STARTTLS isn't a problem, the problem is if a user checks a box (or moral equivalent) saying it's optional obviously bad guys will opt for "No". If your client is set to _require_ STARTTLS, then an adversary blocking STARTTLS has the same effect as if they just blocked the IP address of the mail server, you get an error and it doesn't work.
There's no reason to use "opportunistic" STARTTLS for your own mail servers (ie IMAP or SMTP to an outbound relay). Nobody should be configuring their own gear, or corporate gear, to just let somebody else decide whether it uses encryption.
Opportunistic encryption still has a place in server-to-server SMTP relaying, but if you're choosing options like "if available" in a desktop/phone mail client that's wrong.
This is a trivial attack vector not just for state-actors, but also stupid kids: in the early 2000s, I announced Microsoft's AS from my own network (AS21863) to see what would happen and got a significant amount of microsoft.com's traffic. There was no security, and there still isn't: Most multihomed sites that change links frequently inevitably find themselves unfiltered either through accident or misplaced trust.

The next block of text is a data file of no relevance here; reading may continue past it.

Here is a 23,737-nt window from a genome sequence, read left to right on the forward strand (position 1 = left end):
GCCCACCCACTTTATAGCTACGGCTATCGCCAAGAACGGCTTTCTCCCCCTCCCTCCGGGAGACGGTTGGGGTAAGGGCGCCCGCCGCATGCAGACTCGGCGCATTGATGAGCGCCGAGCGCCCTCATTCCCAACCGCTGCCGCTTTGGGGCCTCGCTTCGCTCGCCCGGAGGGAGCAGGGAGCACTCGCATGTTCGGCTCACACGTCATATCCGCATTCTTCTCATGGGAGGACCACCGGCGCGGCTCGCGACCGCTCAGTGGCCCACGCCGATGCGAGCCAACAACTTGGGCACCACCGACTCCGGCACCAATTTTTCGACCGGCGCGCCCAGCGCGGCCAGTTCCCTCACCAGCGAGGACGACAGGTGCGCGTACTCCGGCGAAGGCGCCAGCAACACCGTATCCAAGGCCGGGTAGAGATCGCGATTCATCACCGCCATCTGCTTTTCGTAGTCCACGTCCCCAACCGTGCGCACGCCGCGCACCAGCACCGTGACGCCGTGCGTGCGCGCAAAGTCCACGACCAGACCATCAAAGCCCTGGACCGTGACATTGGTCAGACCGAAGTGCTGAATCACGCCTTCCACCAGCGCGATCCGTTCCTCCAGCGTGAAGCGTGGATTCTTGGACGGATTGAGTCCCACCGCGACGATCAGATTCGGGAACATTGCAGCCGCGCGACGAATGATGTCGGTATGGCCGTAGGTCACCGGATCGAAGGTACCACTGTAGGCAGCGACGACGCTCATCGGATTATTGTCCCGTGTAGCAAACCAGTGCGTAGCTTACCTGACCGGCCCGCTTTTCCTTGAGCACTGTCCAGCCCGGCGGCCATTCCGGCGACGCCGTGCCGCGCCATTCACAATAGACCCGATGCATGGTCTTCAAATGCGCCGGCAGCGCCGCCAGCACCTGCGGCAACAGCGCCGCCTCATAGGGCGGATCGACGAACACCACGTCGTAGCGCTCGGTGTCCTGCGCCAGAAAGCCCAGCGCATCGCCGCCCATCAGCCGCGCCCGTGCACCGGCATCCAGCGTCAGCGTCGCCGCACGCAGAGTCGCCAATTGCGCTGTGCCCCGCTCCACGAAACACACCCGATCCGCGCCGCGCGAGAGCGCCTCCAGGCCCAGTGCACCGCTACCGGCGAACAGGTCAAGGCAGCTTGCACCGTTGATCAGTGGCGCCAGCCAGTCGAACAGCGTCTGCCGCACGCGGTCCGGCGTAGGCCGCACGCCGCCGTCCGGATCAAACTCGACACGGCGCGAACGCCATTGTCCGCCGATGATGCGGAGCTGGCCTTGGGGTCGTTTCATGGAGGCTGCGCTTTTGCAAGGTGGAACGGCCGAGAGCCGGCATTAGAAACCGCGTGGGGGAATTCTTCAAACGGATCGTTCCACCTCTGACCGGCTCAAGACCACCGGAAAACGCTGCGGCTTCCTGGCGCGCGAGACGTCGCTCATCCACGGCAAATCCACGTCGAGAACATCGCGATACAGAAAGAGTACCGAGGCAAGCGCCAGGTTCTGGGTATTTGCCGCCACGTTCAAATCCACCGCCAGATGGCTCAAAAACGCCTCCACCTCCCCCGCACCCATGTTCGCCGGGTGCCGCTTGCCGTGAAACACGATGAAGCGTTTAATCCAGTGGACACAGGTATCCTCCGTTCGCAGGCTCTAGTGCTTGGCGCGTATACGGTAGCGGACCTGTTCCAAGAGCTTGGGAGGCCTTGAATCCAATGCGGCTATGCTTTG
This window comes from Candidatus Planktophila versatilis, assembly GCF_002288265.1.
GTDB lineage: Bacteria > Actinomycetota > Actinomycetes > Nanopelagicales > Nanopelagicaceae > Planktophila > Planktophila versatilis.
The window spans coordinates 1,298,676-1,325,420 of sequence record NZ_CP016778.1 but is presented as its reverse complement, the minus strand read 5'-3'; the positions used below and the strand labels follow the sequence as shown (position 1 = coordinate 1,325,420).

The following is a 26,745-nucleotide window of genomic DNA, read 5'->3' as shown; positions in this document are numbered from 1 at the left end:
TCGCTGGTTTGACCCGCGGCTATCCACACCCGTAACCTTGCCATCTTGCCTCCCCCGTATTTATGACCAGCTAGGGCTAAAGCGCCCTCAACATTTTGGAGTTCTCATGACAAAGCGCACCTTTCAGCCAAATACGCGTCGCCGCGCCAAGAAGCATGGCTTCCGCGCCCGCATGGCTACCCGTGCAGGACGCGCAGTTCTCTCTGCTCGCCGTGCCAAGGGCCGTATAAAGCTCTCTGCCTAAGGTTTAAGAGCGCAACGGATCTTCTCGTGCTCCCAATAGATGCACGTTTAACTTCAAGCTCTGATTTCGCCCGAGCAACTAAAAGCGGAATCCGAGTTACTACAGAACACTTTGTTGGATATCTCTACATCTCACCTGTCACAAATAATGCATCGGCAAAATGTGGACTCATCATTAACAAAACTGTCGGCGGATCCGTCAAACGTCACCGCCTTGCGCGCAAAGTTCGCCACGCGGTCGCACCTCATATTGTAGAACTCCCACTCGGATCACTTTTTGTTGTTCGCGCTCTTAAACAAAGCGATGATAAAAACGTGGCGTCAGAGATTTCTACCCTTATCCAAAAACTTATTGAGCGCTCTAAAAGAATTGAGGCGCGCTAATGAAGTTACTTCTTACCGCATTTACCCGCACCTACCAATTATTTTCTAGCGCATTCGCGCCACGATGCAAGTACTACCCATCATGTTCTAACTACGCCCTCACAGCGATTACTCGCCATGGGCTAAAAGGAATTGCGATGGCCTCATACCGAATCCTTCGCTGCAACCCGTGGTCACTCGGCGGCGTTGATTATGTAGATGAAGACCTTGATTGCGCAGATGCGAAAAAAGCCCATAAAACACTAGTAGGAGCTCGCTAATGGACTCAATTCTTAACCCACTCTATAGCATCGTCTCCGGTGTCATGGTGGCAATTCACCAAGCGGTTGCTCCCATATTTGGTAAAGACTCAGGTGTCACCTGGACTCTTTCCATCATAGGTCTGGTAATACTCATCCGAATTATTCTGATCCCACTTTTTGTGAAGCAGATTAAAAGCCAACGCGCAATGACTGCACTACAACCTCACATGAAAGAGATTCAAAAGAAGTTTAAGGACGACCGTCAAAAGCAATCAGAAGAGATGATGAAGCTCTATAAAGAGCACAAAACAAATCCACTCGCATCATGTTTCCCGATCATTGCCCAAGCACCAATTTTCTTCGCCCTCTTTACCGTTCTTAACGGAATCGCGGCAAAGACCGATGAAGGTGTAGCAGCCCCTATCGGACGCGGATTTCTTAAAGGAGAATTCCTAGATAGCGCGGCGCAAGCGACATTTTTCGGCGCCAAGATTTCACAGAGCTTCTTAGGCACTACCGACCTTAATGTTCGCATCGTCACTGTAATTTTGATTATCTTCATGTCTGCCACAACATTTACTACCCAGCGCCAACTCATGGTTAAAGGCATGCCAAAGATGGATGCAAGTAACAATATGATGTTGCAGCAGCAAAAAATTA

For this reason, TLS without key-pinning (even with IP filtering, as is popular with a lot of banks/enterprise) is far less secure than people realise, and on unattended links (server-to-server relaying) it offers only some casual confidentiality (since detection is unlikely) at best.
If you use MTA-STS, you have a good chance of detecting this kind of attack though. I've not seen anyone use a long policy on a distant but popular network to require someone BGP hijack two big networks to beat it, but I suspect such a disruption would be felt across the Internet.